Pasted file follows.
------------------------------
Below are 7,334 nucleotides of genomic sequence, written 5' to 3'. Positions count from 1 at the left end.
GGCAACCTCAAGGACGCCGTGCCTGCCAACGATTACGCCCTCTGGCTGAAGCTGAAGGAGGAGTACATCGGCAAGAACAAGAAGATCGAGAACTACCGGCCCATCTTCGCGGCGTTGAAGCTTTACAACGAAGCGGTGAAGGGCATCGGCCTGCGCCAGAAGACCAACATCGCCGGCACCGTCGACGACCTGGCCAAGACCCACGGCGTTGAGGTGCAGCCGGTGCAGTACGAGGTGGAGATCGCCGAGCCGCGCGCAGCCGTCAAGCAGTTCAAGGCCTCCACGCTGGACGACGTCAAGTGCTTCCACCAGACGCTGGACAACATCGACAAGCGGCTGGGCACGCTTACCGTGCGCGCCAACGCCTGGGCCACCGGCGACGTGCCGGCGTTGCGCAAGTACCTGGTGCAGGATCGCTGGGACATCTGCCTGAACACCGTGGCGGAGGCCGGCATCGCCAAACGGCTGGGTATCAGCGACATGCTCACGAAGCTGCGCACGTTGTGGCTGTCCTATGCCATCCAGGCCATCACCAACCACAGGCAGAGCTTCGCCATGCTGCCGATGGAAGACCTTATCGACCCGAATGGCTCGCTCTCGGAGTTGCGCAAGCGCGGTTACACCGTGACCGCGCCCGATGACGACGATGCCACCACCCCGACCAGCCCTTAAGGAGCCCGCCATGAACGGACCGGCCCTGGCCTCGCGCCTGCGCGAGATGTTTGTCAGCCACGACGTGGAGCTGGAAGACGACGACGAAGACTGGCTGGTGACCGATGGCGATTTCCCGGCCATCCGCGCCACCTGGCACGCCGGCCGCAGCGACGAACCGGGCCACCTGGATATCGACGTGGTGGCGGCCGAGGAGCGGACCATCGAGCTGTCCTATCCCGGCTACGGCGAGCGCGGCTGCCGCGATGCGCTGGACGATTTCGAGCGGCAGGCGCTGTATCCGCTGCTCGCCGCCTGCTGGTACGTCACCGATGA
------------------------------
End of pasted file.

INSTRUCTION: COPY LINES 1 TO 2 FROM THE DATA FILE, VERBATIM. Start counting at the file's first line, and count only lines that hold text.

Below are 7,334 nucleotides of genomic sequence, written 5' to 3'. Positions count from 1 at the left end.
GGCAACCTCAAGGACGCCGTGCCTGCCAACGATTACGCCCTCTGGCTGAAGCTGAAGGAGGAGTACATCGGCAAGAACAAGAAGATCGAGAACTACCGGCCCATCTTCGCGGCGTTGAAGCTTTACAACGAAGCGGTGAAGGGCATCGGCCTGCGCCAGAAGACCAACATCGCCGGCACCGTCGACGACCTGGCCAAGACCCACGGCGTTGAGGTGCAGCCGGTGCAGTACGAGGTGGAGATCGCCGAGCCGCGCGCAGCCGTCAAGCAGTTCAAGGCCTCCACGCTGGACGACGTCAAGTGCTTCCACCAGACGCTGGACAACATCGACAAGCGGCTGGGCACGCTTACCGTGCGCGCCAACGCCTGGGCCACCGGCGACGTGCCGGCGTTGCGCAAGTACCTGGTGCAGGATCGCTGGGACATCTGCCTGAACACCGTGGCGGAGGCCGGCATCGCCAAACGGCTGGGTATCAGCGACATGCTCACGAAGCTGCGCACGTTGTGGCTGTCCTATGCCATCCAGGCCATCACCAACCACAGGCAGAGCTTCGCCATGCTGCCGATGGAAGACCTTATCGACCCGAATGGCTCGCTCTCGGAGTTGCGCAAGCGCGGTTACACCGTGACCGCGCCCGATGACGACGATGCCACCACCCCGACCAGCCCTTAAGGAGCCCGCCATGAACGGACCGGCCCTGGCCTCGCGCCTGCGCGAGATGTTTGTCAGCCACGACGTGGAGCTGGAAGACGACGACGAAGACTGGCTGGTGACCGATGGCGATTTCCCGGCCATCCGCGCCACCTGGCACGCCGGCCGCAGCGACGAACCGGGCCACCTGGATATCGACGTGGTGGCGGCCGAGGAGCGGACCATCGAGCTGTCCTATCCCGGCTACGGCGAGCGCGGCTGCCGCGATGCGCTGGACGATTTCGAGCGGCAGGCGCTGTATCCGCTGCTCGCCGCCTGCTGGTACGTCACCGATGA